Dr. John Lowe critique of the four studies…
Dr. John C. Lowe, a long-time researcher into hypothyroidism, hypometabolism, fibromyalgia, and the use of T3 drugs for thyroid and metabolic conditions, has published a groundbreaking, MUST-READanalysis. He has looked at the four studies published recently in major medical journals, all of which were blanketly critical of the use of T3. Dr. Lowe has deconstructed the research, and pointed out the numerous major flaws — flaws that will force your physician to rethink the validity of the earlier findings. For any thyroid patient who doesn’t feel well on T4 (levothyroxine, i.e., Synthroid) alone, I URGE you to print off the PDF version of the analysis report, and bring it to your physician. And if you have a doctor or endocrinologist who has dismissed T3 because of the recent research, then even MORE reason to make sure you share a copy of Dr. Lowe’s paper, Thyroid Hormone Replacement Therapies: Ineffective and Harmful for Many Hypothyroid Patients. You can also read an html version online.
Now, a special message from Dr. Lowe:
Some six months ago, medical journals published four studies by endocrinologists that piqued attention in the alternative medicine community. In the studies, the endocrinologists compared the effectiveness of T4-replacement with that of combined T4/T3-replacement. “Replacement,” of course, refers to doses of thyroid hormone that keep the TSH level within its current lab reference range. Keeping this definition in mind is crucial to understanding what the four studies actually showed, and what they didn’t show.
What the studies showed is this: Neither form of replacement therapy relieved hypothyroid patients’ symptoms or abnormal test results. In fact, the four studies are proof positive that replacement therapies leave many hypothyroid patients suffering. Most of the researchers accurately reported this negative treatment finding. However, the finding is buried deeply within their full-text published reports; to see that it’s there, one must first get a copy of the journal articles — which most doctors and patients won’t do — and then read carefully.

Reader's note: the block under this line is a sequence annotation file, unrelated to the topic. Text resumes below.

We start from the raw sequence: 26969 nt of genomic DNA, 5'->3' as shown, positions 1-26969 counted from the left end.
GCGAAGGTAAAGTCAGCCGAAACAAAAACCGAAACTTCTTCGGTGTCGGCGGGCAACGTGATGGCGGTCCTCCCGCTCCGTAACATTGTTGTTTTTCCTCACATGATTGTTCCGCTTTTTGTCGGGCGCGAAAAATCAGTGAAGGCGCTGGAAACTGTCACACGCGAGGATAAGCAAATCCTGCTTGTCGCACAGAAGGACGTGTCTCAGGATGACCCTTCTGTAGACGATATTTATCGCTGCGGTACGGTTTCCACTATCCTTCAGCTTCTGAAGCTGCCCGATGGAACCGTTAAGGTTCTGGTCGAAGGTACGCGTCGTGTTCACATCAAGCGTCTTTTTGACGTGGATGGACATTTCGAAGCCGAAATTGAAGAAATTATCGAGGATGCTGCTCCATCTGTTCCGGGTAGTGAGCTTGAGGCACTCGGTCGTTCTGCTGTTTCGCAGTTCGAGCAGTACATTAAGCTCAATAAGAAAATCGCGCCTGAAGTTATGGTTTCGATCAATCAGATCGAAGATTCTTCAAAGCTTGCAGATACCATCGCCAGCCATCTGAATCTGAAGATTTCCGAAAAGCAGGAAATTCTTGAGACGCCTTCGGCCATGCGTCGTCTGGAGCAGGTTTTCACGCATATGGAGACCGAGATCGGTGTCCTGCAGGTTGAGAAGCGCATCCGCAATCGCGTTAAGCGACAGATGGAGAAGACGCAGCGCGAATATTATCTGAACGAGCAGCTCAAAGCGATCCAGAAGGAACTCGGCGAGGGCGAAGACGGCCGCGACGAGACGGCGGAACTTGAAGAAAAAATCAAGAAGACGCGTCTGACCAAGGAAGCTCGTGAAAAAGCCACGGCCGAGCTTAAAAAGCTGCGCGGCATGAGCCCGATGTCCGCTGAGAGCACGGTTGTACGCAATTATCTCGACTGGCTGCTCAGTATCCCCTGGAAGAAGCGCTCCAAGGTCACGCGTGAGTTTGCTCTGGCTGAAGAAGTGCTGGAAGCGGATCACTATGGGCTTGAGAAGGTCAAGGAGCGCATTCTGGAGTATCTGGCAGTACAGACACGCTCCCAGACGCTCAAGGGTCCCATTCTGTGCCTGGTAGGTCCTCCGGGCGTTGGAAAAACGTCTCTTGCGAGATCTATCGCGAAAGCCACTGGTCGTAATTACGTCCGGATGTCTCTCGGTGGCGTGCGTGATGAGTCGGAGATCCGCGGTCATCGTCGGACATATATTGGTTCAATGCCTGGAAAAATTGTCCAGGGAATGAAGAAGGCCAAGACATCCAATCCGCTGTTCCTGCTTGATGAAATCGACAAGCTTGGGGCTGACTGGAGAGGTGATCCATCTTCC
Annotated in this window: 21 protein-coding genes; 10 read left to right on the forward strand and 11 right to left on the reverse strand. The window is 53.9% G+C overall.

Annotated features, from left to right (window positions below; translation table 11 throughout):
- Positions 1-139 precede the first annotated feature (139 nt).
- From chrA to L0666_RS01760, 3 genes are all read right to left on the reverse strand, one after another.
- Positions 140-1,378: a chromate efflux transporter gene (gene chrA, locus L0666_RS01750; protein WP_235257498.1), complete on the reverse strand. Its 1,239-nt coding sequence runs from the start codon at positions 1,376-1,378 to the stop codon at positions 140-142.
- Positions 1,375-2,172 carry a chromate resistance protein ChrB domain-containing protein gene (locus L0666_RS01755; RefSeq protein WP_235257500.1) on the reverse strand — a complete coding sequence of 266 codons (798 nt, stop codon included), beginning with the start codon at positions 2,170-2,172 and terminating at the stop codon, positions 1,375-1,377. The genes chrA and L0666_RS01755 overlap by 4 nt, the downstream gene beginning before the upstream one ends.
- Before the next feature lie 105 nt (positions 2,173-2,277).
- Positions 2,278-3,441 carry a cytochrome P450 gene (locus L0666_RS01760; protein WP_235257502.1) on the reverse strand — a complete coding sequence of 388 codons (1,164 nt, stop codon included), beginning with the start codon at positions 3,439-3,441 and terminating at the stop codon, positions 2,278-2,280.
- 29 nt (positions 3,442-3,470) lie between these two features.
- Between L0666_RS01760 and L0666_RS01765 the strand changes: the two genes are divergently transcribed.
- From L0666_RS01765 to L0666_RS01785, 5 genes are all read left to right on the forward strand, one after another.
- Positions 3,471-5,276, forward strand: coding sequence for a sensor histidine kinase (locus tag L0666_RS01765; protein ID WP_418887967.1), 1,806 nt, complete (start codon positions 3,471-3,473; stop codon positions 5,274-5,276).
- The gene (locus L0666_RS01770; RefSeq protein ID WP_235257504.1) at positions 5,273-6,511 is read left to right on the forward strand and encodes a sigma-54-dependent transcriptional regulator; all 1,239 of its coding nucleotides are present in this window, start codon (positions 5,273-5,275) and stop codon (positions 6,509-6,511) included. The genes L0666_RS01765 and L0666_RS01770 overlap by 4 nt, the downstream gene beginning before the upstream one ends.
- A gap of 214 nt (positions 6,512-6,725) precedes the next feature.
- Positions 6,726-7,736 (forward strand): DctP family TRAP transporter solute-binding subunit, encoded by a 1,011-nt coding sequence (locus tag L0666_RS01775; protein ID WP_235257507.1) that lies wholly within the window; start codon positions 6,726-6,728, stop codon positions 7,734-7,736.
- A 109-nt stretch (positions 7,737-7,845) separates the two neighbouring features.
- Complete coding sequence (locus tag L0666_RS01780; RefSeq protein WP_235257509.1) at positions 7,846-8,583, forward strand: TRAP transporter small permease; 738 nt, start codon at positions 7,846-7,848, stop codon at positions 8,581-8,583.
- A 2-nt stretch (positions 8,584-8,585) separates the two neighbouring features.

In contrast to what they did find, the endocrinologists clearly broadcast something they did not find: that no approach to T4/T3 therapy is more effective than T4 alone. As I explain in detail in my critique, the difference between what they did find and what they didn’t find is no minor distinction; it can seriously impact the clinical care of hypothyroid patients. The false reports of the endocrinologists are almost certain to implant a false belief in the minds of doctors. As a result, the doctors are likely to restrict millions of hypothyroid patients to T4-replacement despite the studies showing that it’s ineffective for many patients.
The four studies appeared to be a response by the endocrinology specialty and its corporate sponsors to a study published in 1999 in the New England Journal of Medicine. In that study, researchers reported a finding that threatened the market for T4-replacement therapy. The finding was that adding T3 to hypothyroid patients’ daily T4 dose improved their cognitive function. As a result of that study, many hypothyroid patients began asking their doctors to add T3 to the T4 they were already taking. The result of the four 2003 studies –that combined T4/T3-replacement was no more effective than T4-replacement — contradicts the result of the 1999 study.